Phyllis Schlafly

At least 12 state governments and nine federal agencies have outsourced computer work to be performed by foreigners whose wages are paid by American taxpayers. Jaitley ducked the question when asked if India is lobbying against state legislative bans on taxpayer-funded outsourcing.

Employees of EDS, a company based in Plano, Texas, first found out about their company's outsourcing plan from an Indian newspaper. The next day, EDS announced the elimination of 2,700 jobs.

Another bit of employment news that we learned about only from the Economic Times of India was datelined March 21 from New Delhi. It reports that the U.S. Bureau of Citizenship and Immigration Services (formerly the INS) has taken several steps to promote the entry of more foreign nurses.

In order to increase the number of foreigners who can come in and take U.S. jobs, the Commission on Graduates of Foreign Nursing Schools has just approved several new organizations to administer the English language test to foreigners. These moves are designed to make it easier and quicker for foreigners to enter and take U.S. jobs.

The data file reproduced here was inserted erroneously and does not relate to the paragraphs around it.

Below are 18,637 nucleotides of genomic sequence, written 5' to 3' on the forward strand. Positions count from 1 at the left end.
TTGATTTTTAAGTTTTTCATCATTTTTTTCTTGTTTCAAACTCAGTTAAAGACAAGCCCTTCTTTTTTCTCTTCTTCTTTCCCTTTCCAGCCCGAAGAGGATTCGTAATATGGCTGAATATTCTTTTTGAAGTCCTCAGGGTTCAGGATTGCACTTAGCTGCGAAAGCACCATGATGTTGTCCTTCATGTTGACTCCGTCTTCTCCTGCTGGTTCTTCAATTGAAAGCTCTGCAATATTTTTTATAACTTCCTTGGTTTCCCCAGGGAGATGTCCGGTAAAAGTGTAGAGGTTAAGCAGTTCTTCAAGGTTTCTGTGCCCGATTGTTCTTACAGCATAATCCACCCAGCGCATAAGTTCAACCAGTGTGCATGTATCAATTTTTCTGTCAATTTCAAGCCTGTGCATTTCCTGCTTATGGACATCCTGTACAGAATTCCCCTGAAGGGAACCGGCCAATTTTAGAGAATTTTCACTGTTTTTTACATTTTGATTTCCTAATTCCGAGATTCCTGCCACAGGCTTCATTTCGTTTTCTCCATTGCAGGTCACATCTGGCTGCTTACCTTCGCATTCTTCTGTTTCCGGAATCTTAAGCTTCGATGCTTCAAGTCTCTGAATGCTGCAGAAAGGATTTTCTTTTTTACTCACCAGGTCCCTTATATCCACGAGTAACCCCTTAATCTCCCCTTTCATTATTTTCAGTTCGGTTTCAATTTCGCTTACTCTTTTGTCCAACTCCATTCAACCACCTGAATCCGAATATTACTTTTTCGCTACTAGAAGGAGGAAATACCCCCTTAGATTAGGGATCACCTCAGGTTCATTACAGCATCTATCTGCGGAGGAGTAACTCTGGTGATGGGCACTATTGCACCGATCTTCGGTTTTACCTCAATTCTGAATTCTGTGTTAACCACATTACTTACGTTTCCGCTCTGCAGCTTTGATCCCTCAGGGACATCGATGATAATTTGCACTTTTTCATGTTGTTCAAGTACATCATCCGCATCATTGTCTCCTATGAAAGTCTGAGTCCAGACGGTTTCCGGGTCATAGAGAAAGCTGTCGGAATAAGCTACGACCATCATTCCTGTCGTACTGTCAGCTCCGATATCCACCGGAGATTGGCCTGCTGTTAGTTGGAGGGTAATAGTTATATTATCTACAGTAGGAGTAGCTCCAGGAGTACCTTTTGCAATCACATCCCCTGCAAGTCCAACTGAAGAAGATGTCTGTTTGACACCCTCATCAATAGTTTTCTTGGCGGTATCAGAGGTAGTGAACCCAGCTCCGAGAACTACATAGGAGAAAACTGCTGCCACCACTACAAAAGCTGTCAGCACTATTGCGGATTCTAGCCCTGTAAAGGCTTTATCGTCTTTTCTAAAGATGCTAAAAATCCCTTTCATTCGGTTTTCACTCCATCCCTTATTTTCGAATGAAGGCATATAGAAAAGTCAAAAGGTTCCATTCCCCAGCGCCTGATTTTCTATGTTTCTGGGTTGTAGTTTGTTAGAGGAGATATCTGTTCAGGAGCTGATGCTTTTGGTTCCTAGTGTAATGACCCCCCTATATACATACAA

Corporations are induced to import foreign workers not only because the cost of their wages and benefits is substantially less, but because many federal laws (open-borders policies plus the promiscuous granting of H-1B and L-1 visas) encourage discrimination against American workers. Outsourcing jobs to a foreign country enables the corporations to avoid the numerous regulations with which U.S. businesses must comply.

The following long e-mail (one of many I've received) dramatizes the impact on individuals:

"I'm a victim of the outsourcing of high-tech jobs. I was a systems analyst/programmer. Our bought-and-paid-for Congressmen increased the number of H-1B and L-1 visa workers to cover a 'shortage.'

"Now, I'm reading that the same thing is happening to the medical industry. This is deja vu.

"The irony is that I retrained to be a medical office billing specialist. I thought that if I trained for a small-town type of job, I would be safe. Now I find that outsourcing is going to be eliminating that opportunity for me also.

"I can't tell you how discouraged, disheartened and depressed I am at what is happening to my country. I can't sit idly by while the economy of my country is being dismantled piece by piece. Can you help me?"

President Bush and members of Congress, are you listening?


Phyllis Schlafly

Phyllis Schlafly is a national leader of the pro-family movement, a nationally syndicated columnist and author of Feminist Fantasies.
 
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